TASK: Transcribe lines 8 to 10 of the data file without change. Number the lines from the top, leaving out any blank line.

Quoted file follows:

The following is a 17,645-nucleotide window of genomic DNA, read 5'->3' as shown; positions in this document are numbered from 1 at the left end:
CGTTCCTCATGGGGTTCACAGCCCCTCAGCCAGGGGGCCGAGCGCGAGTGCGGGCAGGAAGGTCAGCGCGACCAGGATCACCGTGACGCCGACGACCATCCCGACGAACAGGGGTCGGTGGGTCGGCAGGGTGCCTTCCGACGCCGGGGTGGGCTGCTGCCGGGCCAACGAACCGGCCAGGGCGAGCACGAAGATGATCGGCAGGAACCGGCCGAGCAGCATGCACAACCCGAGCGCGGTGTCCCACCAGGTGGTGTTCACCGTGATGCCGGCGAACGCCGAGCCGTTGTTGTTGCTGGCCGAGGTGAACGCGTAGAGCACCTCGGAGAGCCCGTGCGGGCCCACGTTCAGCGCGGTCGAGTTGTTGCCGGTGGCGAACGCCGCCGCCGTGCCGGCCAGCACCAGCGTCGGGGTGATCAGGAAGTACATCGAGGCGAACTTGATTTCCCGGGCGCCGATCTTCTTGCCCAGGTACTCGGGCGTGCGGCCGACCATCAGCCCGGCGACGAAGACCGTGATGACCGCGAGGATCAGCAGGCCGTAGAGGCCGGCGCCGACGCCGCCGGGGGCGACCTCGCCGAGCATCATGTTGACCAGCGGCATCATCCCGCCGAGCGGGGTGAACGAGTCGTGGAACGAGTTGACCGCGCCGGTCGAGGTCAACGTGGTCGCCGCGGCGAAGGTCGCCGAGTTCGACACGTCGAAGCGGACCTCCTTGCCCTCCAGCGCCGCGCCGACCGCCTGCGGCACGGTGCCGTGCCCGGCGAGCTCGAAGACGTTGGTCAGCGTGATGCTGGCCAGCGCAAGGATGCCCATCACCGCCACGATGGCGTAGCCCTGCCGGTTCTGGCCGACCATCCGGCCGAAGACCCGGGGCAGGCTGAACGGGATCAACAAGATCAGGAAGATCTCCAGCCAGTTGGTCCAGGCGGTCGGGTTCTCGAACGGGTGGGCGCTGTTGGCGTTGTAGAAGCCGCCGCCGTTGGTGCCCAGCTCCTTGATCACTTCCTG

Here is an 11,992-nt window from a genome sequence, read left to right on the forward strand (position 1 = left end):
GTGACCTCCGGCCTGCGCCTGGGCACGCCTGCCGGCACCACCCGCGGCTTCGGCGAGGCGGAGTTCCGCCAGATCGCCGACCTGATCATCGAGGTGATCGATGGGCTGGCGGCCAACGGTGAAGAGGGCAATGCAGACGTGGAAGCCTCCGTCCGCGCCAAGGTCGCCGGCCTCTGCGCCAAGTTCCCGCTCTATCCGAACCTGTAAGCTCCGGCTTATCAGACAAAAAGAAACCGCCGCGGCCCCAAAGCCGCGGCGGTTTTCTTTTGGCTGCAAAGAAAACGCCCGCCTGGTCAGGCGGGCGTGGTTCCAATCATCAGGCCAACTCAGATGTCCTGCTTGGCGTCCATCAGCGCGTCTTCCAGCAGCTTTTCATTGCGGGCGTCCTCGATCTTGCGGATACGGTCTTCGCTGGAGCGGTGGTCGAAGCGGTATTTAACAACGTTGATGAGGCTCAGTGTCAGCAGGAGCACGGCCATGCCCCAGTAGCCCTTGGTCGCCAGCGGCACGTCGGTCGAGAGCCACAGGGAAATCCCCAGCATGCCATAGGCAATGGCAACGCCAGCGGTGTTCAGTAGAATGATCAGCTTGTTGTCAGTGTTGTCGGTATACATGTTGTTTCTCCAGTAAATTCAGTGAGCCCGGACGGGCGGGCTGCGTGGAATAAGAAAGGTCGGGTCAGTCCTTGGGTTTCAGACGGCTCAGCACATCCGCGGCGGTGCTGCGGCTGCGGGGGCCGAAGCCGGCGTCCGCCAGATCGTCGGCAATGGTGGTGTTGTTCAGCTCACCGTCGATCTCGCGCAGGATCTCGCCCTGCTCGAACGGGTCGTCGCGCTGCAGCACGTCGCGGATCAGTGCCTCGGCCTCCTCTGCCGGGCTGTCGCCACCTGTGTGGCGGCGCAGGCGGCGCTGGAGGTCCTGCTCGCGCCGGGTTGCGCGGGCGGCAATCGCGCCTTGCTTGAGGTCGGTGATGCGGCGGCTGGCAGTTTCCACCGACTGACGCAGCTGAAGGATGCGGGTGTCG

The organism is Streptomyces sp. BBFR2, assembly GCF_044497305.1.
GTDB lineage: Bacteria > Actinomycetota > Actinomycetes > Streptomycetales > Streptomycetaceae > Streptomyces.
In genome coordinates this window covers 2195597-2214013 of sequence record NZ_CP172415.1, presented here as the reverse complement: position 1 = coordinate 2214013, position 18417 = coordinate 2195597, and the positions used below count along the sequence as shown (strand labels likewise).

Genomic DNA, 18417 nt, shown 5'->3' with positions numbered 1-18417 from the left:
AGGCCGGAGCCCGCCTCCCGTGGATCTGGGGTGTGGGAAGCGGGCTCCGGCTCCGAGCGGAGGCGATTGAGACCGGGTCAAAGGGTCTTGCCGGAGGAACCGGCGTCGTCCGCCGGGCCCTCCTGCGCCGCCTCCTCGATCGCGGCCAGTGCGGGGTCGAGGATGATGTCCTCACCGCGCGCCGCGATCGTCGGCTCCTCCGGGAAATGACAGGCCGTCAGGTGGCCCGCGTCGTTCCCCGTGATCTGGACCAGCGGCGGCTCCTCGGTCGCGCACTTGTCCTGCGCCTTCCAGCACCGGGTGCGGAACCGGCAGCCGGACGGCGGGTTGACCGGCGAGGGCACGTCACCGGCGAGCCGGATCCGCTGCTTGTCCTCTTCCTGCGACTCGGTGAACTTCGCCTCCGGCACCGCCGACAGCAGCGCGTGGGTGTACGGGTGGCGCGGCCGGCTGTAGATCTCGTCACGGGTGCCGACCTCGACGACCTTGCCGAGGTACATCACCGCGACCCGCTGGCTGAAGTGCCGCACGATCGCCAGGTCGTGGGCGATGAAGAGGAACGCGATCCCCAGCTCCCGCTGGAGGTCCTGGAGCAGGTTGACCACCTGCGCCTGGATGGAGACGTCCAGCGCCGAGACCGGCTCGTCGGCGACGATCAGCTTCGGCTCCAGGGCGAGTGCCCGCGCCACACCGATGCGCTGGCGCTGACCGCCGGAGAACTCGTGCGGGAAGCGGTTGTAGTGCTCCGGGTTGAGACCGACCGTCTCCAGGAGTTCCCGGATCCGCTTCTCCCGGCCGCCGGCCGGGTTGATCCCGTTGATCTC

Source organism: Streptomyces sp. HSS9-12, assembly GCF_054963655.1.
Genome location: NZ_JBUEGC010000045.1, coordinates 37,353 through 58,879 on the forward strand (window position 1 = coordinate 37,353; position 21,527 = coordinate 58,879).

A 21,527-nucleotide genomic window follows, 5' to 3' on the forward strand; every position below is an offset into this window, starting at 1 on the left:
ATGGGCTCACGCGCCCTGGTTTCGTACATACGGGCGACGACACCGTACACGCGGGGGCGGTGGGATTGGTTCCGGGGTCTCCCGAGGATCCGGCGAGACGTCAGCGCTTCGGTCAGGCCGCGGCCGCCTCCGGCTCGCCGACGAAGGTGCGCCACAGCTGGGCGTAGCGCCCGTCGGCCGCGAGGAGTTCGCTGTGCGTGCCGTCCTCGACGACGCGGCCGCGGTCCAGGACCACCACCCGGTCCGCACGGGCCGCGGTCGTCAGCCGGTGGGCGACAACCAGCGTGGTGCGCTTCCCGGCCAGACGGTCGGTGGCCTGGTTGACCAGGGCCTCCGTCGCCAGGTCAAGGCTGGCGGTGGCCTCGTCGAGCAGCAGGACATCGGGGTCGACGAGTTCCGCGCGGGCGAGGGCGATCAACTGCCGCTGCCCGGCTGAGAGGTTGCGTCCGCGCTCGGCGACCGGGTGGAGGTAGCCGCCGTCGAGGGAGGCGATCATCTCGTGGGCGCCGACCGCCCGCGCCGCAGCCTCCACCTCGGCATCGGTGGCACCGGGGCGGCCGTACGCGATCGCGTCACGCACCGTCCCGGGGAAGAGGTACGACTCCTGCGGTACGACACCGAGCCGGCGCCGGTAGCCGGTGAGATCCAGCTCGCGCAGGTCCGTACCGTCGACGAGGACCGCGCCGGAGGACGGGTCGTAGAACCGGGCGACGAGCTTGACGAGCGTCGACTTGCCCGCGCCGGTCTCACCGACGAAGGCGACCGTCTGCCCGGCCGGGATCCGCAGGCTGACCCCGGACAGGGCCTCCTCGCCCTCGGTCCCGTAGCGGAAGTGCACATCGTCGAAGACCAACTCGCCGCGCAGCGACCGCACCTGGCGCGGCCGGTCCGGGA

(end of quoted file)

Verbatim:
Genomic DNA, 18417 nt, shown 5'->3' with positions numbered 1-18417 from the left:
AGGCCGGAGCCCGCCTCCCGTGGATCTGGGGTGTGGGAAGCGGGCTCCGGCTCCGAGCGGAGGCGATTGAGACCGGGTCAAAGGGTCTTGCCGGAGGAACCGGCGTCGTCCGCCGGGCCCTCCTGCGCCGCCTCCTCGATCGCGGCCAGTGCGGGGTCGAGGATGATGTCCTCACCGCGCGCCGCGATCGTCGGCTCCTCCGGGAAATGACAGGCCGTCAGGTGGCCCGCGTCGTTCCCCGTGATCTGGACCAGCGGCGGCTCCTCGGTCGCGCACTTGTCCTGCGCCTTCCAGCACCGGGTGCGGAACCGGCAGCCGGACGGCGGGTTGACCGGCGAGGGCACGTCACCGGCGAGCCGGATCCGCTGCTTGTCCTCTTCCTGCGACTCGGTGAACTTCGCCTCCGGCACCGCCGACAGCAGCGCGTGGGTGTACGGGTGGCGCGGCCGGCTGTAGATCTCGTCACGGGTGCCGACCTCGACGACCTTGCCGAGGTACATCACCGCGACCCGCTGGCTGAAGTGCCGCACGATCGCCAGGTCGTGGGCGATGAAGAGGAACGCGATCCCCAGCTCCCGCTGGAGGTCCTGGAGCAGGTTGACCACCTGCGCCTGGATGGAGACGTCCAGCGCCGAGACCGGCTCGTCGGCGACGATCAGCTTCGGCTCCAGGGCGAGTGCCCGCGCCACACCGATGCGCTGGCGCTGACCGCCGGAGAACTCGTGCGGGAAGCGGTTGTAGTGCTCCGGGTTGAGACCGACCGTCTCCAGGAGTTCCCGGATCCGCTTCTCCCGGCCGCCGGCCGGGTTGATCCCGTTGATCTC

Source organism: Streptomyces sp. HSS9-12, assembly GCF_054963655.1.